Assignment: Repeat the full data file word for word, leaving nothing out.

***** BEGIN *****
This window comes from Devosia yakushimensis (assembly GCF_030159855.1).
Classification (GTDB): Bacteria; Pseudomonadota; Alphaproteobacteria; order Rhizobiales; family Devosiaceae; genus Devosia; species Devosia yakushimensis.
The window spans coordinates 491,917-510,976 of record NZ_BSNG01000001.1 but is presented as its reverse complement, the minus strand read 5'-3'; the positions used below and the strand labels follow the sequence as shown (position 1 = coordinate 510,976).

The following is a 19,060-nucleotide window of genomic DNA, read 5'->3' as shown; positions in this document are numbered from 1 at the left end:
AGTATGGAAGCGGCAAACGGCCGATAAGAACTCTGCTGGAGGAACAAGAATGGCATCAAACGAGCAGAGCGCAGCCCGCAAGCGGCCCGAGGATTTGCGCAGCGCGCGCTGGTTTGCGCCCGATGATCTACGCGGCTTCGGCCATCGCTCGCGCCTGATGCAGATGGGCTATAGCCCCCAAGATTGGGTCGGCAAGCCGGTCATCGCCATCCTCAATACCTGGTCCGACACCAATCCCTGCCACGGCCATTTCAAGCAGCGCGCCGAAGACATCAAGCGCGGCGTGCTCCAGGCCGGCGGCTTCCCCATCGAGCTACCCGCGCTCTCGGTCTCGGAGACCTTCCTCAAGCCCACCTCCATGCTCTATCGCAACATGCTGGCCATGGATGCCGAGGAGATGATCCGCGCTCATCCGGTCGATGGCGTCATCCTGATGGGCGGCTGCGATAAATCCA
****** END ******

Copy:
This window comes from Devosia yakushimensis (assembly GCF_030159855.1).
Classification (GTDB): Bacteria; Pseudomonadota; Alphaproteobacteria; order Rhizobiales; family Devosiaceae; genus Devosia; species Devosia yakushimensis.
The window spans coordinates 491,917-510,976 of record NZ_BSNG01000001.1 but is presented as its reverse complement, the minus strand read 5'-3'; the positions used below and the strand labels follow the sequence as shown (position 1 = coordinate 510,976).

The following is a 19,060-nucleotide window of genomic DNA, read 5'->3' as shown; positions in this document are numbered from 1 at the left end:
AGTATGGAAGCGGCAAACGGCCGATAAGAACTCTGCTGGAGGAACAAGAATGGCATCAAACGAGCAGAGCGCAGCCCGCAAGCGGCCCGAGGATTTGCGCAGCGCGCGCTGGTTTGCGCCCGATGATCTACGCGGCTTCGGCCATCGCTCGCGCCTGATGCAGATGGGCTATAGCCCCCAAGATTGGGTCGGCAAGCCGGTCATCGCCATCCTCAATACCTGGTCCGACACCAATCCCTGCCACGGCCATTTCAAGCAGCGCGCCGAAGACATCAAGCGCGGCGTGCTCCAGGCCGGCGGCTTCCCCATCGAGCTACCCGCGCTCTCGGTCTCGGAGACCTTCCTCAAGCCCACCTCCATGCTCTATCGCAACATGCTGGCCATGGATGCCGAGGAGATGATCCGCGCTCATCCGGTCGATGGCGTCATCCTGATGGGCGGCTGCGATAAATCCA